Wednesday, July 13, 2011


By Patrick Kaboyo
Posted Wednesday, July 13 2011 at 00:00
Getting into a taxi from any of the taxi parks on a normal day is a challenge for most public transport users. For instance, whenever it rains, the parks cease to be a challenge but turn into hell. One has to be ready to be soiled in unbearable volumes of mud, rubbish and the filth that litter the park from all directions as one struggles to push and end into an unsafe taxi.
With barely no service offered by Utoda - ranging from litter bins, toilets, water-points, resting shades and guides to those that are not Ugandans, - most school children have been the most severely affected taxi park users for they leave school late, tired, hungry and eager to reach home on time to be able to catch-up with homework, but end-up spending hours in the park standing ready to be pushed and injured in order to secure a seat.
Most park users reach their destinations late in the night due to the time spent on pushing and scampering to catch a taxi, getting stuck on the road because of the traffic jam and more time to snail behind the many cars that leave the parks for various destinations.
Whereas the story of our taxi parks may seem strange and disturbing to a section of citizens who do not use them, I encourage them to use these parks for a week so as to know that the parks have deep potholes, open manholes, flowing sewers, heaped leaking litter bins, and in-disciplined taxi touts that use uncouth language. All the above should be abhorred in this century.
Selflessly, we need to support any effort to drive sense into this corrupt Utoda group. The support we are to offer should be devoid of politics, or veterans syndrome, which is exhibited by many Utoda agents, who masquerade as ex-servicemen out to intimidate any citizens working to create order in the parks.
Utoda’s monopoly has not transcended into any tangible benefit like gazetted parking areas, identifying and marking taxis that ply various routes to guide illiterate and foreign passengers, offering tickets to passengers to be used on any route. Instead, we have continued to witness the ‘illegal’ fee collections by Utoda right in the parks and roadsides, unnecessary waiting for taxis by passengers in the parks, political peddling in the management of Utoda affairs, use of filthy language, double standards of some vehicles that load anywhere and don’t pay any fees, making unsanctioned turns, not following route numbers when loading, and loading from anywhere, among others.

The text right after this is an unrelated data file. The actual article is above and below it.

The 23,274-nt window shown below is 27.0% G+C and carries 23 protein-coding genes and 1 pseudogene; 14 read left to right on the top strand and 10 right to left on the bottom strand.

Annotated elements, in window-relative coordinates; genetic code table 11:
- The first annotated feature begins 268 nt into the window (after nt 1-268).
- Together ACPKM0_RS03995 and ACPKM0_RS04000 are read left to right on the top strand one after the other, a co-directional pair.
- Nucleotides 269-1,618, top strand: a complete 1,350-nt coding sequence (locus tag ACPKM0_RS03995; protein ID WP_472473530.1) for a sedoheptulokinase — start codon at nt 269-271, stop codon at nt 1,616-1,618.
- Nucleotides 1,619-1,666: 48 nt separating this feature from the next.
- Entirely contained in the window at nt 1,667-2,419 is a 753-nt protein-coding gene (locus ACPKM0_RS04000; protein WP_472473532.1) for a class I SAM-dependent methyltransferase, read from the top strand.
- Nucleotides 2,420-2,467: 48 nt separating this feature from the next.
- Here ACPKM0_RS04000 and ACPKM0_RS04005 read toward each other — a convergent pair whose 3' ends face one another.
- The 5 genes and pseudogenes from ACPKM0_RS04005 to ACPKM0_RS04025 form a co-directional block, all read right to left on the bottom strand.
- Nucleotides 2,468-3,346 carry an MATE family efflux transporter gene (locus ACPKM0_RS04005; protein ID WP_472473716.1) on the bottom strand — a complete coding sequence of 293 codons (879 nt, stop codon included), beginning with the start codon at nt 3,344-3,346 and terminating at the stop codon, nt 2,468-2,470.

All the bad events unfold as Utoda guides watch passengers being pushed, falling flat, losing mobile phones, wallets, and sunglasses, among others, as a result of scuffling to secure a seat in old and rusty taxis many of which are in dangerous mechanical conditions and have to be pushed before they start. Passengers’ clothes have been torn or spoilt completely due to sharp pointed metallic pieces in some taxis.
The disorder, disrespect, corruption, lawlessness and monopoly in the public transport sector should be addressed by designing a comprehensive transport policy, dismantling the existing monopoly by inviting other players to the sector, spelling out the corporate social responsibility of the players in the industry, widening the roads to create space for buses and other vehicles, urgently putting-up a town railway system, removing unnecessary parking in the city by multiplex, offering stickers to cars that do not park within the city and charging only those that park in the city, and above all, getting rid of all DMCs vehicles from our roads.